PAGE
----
This site requires that you enable Javascript to function properly Scholten Japanese Art | Woodblock Prints | Tsukioka Yoshitoshi no. 8, Moonlight Patrol - Saito Toshimitsu
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Tsukioka Yoshitoshi, 1839-1892
One Hundred Aspects of the Moon: no. 8, Moonlight Patrol - Saito Toshimitsu
(Tsuki hyakushi: gekka no sekko - Saito Toshimitsu)

signed Yoshitoshi with artist's seal Taiso, carver's seal not given, and published by Akiyama Buemon, 1885
oban tate-e 13 7/8 by 9 1/2 in., 35.2 by 24.1 cm
This composition depicts General Saito Toshimitsu (1534-1582), a retainer of Akechi Mitsuhide (1528-1582). Toshimitsu sits upon his horse in the Kamo River, looking towards Kyoto. He has just tried to convince Mitsuhide to stay loyal to the daimyo Oda Nobunaga (1534-1582). However, when Mitsuhide insisted that they revolt against their leader, Toshimitsu relented; he stands here prepared to march on Nobunaga's headquarters. Though they would successfully kill Nobunaga, Mitsuhide would have only 13 days as the shogun before being assassinated himself. A print later in the series shows Toshimitsu's father, Kuranosuke, just before his death.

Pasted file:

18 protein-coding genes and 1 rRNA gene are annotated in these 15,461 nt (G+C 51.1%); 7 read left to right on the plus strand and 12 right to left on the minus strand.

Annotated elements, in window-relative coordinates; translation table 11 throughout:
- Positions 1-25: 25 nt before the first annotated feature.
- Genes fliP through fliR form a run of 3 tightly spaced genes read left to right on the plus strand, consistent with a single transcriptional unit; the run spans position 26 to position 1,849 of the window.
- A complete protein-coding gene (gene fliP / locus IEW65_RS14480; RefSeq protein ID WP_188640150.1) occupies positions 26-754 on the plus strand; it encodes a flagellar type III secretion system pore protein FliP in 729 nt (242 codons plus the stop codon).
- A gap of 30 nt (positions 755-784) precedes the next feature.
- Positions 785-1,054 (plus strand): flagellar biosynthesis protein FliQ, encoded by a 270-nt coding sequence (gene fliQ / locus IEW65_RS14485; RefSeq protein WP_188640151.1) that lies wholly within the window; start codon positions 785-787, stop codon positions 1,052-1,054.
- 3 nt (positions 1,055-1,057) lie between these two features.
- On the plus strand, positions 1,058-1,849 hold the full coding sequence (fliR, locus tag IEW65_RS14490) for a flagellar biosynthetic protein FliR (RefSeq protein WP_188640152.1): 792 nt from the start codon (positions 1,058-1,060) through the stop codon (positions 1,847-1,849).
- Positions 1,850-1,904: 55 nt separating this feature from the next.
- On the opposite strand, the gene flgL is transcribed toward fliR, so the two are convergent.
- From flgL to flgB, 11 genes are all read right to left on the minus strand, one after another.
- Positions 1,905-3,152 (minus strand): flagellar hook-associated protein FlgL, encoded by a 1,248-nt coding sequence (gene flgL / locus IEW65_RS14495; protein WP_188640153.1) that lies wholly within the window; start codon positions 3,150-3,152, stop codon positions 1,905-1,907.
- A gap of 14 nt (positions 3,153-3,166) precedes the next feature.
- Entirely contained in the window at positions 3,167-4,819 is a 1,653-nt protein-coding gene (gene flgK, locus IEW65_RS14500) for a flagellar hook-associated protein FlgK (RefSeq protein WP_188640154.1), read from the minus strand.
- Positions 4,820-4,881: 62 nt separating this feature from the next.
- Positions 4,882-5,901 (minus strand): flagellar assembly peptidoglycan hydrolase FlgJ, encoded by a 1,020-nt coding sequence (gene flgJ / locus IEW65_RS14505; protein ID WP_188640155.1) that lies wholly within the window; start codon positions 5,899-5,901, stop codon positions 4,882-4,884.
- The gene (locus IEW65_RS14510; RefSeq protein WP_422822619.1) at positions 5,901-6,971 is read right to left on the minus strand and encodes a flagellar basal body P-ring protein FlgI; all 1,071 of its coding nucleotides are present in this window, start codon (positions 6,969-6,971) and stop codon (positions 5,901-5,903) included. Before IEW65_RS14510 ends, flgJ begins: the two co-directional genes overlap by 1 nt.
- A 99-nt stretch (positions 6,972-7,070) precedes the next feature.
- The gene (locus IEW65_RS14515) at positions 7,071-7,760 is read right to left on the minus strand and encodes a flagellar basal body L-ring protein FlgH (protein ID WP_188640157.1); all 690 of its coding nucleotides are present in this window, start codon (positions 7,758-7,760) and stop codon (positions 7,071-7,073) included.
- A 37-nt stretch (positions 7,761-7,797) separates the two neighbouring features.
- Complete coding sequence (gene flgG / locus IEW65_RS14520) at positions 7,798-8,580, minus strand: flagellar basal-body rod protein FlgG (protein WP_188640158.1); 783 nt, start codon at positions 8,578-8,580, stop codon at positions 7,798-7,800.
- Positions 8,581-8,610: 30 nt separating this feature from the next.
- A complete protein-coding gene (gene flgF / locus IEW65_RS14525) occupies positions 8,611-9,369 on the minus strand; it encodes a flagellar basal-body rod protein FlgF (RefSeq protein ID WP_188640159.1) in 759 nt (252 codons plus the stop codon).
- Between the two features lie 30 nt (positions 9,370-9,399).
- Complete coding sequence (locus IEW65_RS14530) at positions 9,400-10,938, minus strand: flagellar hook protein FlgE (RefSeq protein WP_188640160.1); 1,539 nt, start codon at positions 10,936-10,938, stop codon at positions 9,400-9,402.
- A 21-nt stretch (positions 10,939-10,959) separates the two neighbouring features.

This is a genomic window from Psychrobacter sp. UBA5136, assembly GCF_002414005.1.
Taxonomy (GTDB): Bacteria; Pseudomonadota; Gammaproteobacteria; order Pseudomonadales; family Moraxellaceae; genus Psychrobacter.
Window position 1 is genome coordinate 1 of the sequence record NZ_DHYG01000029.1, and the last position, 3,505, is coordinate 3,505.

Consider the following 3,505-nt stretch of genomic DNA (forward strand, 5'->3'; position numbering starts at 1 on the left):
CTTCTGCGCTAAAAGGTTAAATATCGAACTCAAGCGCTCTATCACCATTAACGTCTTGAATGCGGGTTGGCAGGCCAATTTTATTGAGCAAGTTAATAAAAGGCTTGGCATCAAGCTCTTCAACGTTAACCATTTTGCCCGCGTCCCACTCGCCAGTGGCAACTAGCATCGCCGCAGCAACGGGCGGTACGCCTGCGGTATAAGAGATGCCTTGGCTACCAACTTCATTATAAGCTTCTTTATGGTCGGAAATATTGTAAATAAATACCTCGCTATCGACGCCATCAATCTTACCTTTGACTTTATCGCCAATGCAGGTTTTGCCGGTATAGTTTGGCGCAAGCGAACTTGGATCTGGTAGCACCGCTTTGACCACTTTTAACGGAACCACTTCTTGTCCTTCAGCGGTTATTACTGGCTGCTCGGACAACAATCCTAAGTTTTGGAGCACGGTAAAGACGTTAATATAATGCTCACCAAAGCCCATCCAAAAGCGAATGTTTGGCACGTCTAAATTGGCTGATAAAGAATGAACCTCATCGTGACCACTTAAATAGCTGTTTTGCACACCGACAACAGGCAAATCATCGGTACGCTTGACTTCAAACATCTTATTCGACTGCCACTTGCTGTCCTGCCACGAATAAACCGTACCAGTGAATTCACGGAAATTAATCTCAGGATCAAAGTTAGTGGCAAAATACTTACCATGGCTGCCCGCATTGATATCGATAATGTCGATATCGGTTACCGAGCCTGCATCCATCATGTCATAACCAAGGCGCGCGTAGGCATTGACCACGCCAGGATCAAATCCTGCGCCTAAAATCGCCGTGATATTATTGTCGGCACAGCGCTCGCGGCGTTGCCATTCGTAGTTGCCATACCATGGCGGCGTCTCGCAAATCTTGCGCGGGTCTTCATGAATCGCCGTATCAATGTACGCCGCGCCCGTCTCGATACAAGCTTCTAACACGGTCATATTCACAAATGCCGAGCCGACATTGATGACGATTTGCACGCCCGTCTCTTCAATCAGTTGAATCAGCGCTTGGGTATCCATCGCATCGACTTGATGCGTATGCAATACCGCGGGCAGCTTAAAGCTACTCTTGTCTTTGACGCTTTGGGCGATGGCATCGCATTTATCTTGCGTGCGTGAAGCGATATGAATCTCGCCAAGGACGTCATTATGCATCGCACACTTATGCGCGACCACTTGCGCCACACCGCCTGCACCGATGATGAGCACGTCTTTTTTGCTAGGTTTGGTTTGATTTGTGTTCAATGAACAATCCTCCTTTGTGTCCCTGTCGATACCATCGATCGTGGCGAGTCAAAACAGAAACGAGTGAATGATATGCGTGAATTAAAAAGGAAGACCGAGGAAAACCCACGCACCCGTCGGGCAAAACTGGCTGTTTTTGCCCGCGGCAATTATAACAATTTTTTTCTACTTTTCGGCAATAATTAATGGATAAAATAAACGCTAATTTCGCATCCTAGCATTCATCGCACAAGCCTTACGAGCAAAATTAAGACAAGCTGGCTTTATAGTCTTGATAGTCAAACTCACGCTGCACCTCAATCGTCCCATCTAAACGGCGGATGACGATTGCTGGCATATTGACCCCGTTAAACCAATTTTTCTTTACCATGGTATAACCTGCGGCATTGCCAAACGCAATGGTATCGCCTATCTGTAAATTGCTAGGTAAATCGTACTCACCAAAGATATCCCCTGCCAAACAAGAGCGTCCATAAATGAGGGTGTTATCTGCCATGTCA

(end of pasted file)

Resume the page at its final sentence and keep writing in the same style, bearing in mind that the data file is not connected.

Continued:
The low vantage point may give the print a photographic feel to a modern viewer, but such a perspective was an established convention of woodblock printing (and a favorite style of Hiroshige). Regardless, it allows Toshimitshu and his horse to dominate the composition. His long, curved naginata (spear) extends out over the still water while the general patiently sits in full battle regalia.
John Stevenson, Yoshitoshi's One Hundred Aspects of the Moon, 2001, cat. no. 8
price: Sold